Deja View

     Everything old is new again. And again and again and again. The current crop of TV show revivals makes me feel like I’m stuck in an endless time loop where nothing changes except the items advertised during the commercial breaks.

     I looked forward to the return of one of my all time favorites, The X-Files. In the days before DVR, I was firmly planted on my sofa every Sunday night at 9:00 pm to follow the exploits of FBI agents Fox Mulder and Dana Scully as they solved another mind-bending mystery. It was a great way to forget about the start of the work week on Monday morning. For an hour you could stare at the television and be transported to another world, a world where anything could happen.

     Even when the continuing back story got convoluted and hard to follow, I still watched. I was completely drawn in by the powerful chemistry between the actors Gillian Anderson and David Duchovny. Dana Scully’s cynicism was the perfect counter to Fox Mulder’s wide-eyed wonder. And no matter what horrors were unleashed upon the world, in the end they still had each other. The new shows that began airing this year after a sixteen year break have retained all of the horror and humor of the past. The scripts have even acknowledged the not-so-subtle aging of the stars of the show:

     Speaking of aging stars, Roseanne Barr brought the 90’s back in a big way with the return of her self-titled situation comedy. Love her or hate her, Roseanne’s ground-breaking comedy series realistically portrays a typical blue collar family facing a myriad of modern problems. I was skeptical at first, but after lots of good buzz about the show, I thought I’d tune in. The sharp comedic timing of the actors and the top-notch writing earned the network its highest ratings in years. Although the show was politically infused, it seemed balanced. Both sides of the political spectrum has its share of good, bad and flat out crazy. Hopefully the show won’t get mired in the swamp of mediocrity. The underlying message of the show is, no matter what our differences, family love prevails. How can you argue with that?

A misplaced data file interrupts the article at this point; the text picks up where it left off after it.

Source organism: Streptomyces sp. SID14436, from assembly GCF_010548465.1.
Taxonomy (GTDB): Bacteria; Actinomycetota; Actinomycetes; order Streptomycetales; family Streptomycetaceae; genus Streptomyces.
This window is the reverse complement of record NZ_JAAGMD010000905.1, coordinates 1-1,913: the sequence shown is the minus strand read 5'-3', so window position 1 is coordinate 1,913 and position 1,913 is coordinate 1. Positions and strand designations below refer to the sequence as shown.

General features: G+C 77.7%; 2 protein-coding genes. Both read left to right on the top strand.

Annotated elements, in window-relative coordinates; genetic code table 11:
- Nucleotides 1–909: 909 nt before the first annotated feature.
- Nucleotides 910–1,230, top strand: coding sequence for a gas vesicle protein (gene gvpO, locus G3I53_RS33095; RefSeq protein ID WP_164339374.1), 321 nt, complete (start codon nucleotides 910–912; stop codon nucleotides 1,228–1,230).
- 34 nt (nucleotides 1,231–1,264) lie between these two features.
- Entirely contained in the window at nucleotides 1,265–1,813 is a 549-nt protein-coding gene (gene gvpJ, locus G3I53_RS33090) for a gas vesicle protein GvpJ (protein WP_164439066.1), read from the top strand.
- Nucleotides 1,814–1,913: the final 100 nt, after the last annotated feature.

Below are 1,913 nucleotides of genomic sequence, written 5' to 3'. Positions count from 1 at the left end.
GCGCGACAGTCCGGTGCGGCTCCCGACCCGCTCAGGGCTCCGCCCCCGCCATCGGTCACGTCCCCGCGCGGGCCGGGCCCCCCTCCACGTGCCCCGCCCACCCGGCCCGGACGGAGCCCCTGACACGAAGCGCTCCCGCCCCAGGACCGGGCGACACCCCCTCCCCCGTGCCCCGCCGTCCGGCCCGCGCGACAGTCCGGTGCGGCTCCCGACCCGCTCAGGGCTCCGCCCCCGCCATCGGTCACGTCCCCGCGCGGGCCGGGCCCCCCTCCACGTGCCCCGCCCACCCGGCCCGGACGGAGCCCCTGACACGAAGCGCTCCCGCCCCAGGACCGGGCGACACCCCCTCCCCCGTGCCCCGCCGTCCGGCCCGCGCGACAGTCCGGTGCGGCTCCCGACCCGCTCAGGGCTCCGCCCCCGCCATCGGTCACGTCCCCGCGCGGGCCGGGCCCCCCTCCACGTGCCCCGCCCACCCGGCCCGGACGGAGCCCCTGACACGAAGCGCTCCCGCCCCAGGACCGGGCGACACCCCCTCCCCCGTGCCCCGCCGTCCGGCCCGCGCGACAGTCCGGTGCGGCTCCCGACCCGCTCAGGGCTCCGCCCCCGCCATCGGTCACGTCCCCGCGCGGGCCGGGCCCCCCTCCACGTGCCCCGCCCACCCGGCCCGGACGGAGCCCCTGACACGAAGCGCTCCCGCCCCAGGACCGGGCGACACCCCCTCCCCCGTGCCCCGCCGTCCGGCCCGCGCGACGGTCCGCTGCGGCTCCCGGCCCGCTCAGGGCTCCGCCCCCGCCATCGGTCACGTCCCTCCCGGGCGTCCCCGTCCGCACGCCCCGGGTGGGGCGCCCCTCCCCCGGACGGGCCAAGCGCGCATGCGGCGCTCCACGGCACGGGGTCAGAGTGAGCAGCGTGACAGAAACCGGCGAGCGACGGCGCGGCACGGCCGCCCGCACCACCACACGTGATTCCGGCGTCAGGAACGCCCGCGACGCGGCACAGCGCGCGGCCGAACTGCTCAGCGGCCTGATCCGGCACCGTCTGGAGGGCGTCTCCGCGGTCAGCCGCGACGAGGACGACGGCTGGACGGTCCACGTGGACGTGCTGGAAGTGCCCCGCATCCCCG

Rising from the ashes of cancellation American Idol returned to television. I had no desire to watch this revived walking dead musical competition. I was a huge fan for many years during the early seasons. The talk every week at the office water cooler was who should be voted off. My friends and I knew the names of the top ten contestants and we rooted for our favorites. The only name I remember from the show is the first season’s winner, Kelly Clarkson. She epitomized the come-from-nowhere discover who was turned into a star. Today, the show is a cruel parody of itself. The talent is lacking, the judges are uninteresting and the whole thing feels fixed and staged. Maybe it was always like that and I just never noticed. During American Idol’s initial run, I was naive enough to think reality shows were real. I’m much more cynical as I’ve aged.

     Numerous other shows have been resurrected from TV limbo: Full House, Will & Grace, Survivor (although it seems that one never left, but you’ve seen one season you’ve seen them all) and many others. I’m looking for something original, but quality television is hard to find. Occasionally I’ll scroll through Netflix and uncover an undiscovered gem like Stranger Things, and even this series is an homage to the the 1980’s.

     Maybe everything old is not new again. Maybe it’s just old but it’s been so long I can’t remember it. If you think you’ve seen everything, it’s because you already have. At least in 2018, I can fast forward through the commercials on my DVR. Maybe it’s time to turn the television off and read a book. Now there’s a novel thought.

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